AI Case Study
Proven offers personalised skincare products with the use of machine learning
Proven leverages machine learning and semantic search to offer its customers personalised skincare products. With a database of more than 8 million consumer reviews on more than 100,000 existing beauty products and 20,000 beauty ingredients the system is able to make connections between products, ingredients and reviews and create categories for different skin types, ethnic background and geographic region. Then, when a consumer completes a short quiz about their skin, they get a matching skin care regimen with custom-made products to fir their unique skin profile.
Consumer Goods And Services
Personal And Household Goods
"Ming Zhao and her co-founder, Stanford scientist Amy Yuan, technically founded Proven a little under a year ago, though the database at the center of its business model was about two years in the making.
“This database encompasses more than 8 million consumer reviews about skincare products, more than 100,000 beauty products that are on the market and 20,000 beauty ingredients and more than 4,000 scientific articles or peer-reviewed journal articles about skin and about ingredients,” Zhao explained, noting that the database allows for transparency about suppliers, ingredient origins and efficacy.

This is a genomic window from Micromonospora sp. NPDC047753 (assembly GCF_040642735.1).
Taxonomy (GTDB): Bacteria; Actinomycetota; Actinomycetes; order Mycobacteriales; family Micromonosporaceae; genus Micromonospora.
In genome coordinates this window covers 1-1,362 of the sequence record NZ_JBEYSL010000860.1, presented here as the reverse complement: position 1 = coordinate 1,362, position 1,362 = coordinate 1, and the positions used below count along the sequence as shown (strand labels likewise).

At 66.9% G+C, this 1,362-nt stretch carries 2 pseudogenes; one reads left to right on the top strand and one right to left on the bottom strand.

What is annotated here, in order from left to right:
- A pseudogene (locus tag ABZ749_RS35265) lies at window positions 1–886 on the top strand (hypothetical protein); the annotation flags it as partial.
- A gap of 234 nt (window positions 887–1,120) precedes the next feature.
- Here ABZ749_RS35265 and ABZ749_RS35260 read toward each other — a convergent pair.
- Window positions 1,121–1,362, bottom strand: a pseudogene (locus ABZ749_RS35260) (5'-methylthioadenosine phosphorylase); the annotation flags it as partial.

Bots continuously scrape the data in the database and, through machine learning, are able to make connections between different product categories, ingredients and review ratings. Zhao explained that Yuan would use semantic searches to pick out different key words ― acne, wrinkles, etc. ― and then make sense of the ingredients and how they affect those skin concerns for different people. All of that data is then further filtered into categories relating to skin type, ethnic background and geographic region.
On the user experience end, consumers just fill out a short quiz (developed by a dermatologist) that asks for things like age, skin type, skin goals, ethnicity and geographic location. Data from the quiz are then calculated (based on information from the database), and the user is presented with a unique skin profile and a suggested skin care regimen with custom-made products to suit their individual needs. "
Analysis of the database using machine learning to make connections between product categories, ingredients and review ratings and use of semantic searches to understand the ingredients in products and their effects.
"People have been using beauty products to enhance their eyes, brighten their skin or smooth their hair since ancient Egyptian times. But over the years, the beauty market has grown into a $445 billion industry, with companies competing to sell us different versions of the same thing.
More and more companies are embracing the individuality of their customers, creating products designed specifically for each of them. With the help of new technologies, including artificial intelligence and machine learning, the possibilities seem infinite."
Database of more than 8 million consumer reviews about skincare products, more than 100,000 beauty products that are on the market and 20,000 beauty ingredients and more than 4,000 scientific articles or peer-reviewed journal articles about skin and about ingredients